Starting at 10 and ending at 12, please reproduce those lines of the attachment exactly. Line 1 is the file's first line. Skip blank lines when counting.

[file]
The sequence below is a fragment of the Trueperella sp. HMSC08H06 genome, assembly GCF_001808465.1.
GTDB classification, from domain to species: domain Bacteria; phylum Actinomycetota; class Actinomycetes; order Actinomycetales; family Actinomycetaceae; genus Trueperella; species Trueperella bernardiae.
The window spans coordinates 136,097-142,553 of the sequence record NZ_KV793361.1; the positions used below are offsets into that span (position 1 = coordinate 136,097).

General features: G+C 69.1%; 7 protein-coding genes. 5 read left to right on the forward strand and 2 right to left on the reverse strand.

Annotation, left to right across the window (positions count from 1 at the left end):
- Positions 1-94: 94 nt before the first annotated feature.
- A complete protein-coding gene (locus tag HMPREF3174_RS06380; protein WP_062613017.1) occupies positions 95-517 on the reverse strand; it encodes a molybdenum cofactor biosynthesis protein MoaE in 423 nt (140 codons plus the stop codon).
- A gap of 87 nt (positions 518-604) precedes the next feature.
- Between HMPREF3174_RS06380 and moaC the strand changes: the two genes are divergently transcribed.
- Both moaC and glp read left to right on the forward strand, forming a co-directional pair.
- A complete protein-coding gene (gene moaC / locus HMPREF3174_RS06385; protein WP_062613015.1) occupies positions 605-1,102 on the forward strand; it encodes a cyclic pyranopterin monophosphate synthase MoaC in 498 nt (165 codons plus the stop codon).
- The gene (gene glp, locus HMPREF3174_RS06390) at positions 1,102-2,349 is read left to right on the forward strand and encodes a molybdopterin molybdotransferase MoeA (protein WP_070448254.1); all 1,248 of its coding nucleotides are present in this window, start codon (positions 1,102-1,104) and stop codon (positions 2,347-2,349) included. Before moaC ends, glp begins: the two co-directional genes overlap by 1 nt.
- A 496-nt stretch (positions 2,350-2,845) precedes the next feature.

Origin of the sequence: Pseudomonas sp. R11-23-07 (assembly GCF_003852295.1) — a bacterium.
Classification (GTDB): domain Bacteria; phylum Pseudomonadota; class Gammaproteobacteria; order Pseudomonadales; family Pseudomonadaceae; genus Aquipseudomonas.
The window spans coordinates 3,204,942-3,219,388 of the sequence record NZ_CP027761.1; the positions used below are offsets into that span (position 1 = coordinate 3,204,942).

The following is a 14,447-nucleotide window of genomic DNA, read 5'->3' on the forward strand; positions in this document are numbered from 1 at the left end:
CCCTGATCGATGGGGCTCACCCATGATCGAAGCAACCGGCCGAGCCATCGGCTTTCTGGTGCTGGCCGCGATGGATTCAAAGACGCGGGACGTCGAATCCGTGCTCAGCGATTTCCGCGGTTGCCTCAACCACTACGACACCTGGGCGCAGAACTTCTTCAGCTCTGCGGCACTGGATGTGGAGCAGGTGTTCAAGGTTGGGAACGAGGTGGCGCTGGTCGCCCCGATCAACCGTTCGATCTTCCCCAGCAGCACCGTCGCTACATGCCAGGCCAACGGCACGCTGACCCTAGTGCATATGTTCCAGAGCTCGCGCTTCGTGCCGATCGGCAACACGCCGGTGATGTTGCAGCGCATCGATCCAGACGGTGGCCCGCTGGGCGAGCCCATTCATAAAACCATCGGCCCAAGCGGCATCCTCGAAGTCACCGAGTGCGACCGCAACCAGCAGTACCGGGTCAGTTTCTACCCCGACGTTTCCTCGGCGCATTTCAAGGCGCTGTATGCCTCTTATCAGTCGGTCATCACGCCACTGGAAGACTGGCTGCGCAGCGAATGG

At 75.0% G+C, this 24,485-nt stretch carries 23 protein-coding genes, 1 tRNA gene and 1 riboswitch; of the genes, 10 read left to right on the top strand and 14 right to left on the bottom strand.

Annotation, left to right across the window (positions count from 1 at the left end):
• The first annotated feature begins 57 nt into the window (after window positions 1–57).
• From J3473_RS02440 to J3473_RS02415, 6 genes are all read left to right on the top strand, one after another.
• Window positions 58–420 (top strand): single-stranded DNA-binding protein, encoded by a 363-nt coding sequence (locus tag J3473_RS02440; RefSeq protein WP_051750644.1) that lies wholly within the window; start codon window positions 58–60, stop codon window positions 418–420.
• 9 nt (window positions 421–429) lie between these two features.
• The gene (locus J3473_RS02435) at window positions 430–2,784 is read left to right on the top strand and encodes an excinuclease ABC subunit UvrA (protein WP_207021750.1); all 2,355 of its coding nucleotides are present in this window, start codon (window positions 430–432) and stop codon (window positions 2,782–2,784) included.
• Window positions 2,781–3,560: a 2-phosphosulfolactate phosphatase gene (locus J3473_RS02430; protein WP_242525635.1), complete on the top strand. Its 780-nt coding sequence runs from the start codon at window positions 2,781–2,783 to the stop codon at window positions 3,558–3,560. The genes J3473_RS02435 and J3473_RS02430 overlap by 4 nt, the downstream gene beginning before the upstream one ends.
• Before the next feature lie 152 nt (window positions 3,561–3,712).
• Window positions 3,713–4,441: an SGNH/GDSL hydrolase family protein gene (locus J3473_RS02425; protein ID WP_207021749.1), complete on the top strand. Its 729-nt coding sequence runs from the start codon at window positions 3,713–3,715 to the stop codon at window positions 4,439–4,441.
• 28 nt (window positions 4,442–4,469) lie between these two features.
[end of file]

- Both moaC and glp read left to right on the forward strand, forming a co-directional pair.
- A complete protein-coding gene (gene moaC / locus HMPREF3174_RS06385; protein WP_062613015.1) occupies positions 605-1,102 on the forward strand; it encodes a cyclic pyranopterin monophosphate synthase MoaC in 498 nt (165 codons plus the stop codon).
- The gene (gene glp, locus HMPREF3174_RS06390) at positions 1,102-2,349 is read left to right on the forward strand and encodes a molybdopterin molybdotransferase MoeA (protein WP_070448254.1); all 1,248 of its coding nucleotides are present in this window, start codon (positions 1,102-1,104) and stop codon (positions 2,347-2,349) included. Before moaC ends, glp begins: the two co-directional genes overlap by 1 nt.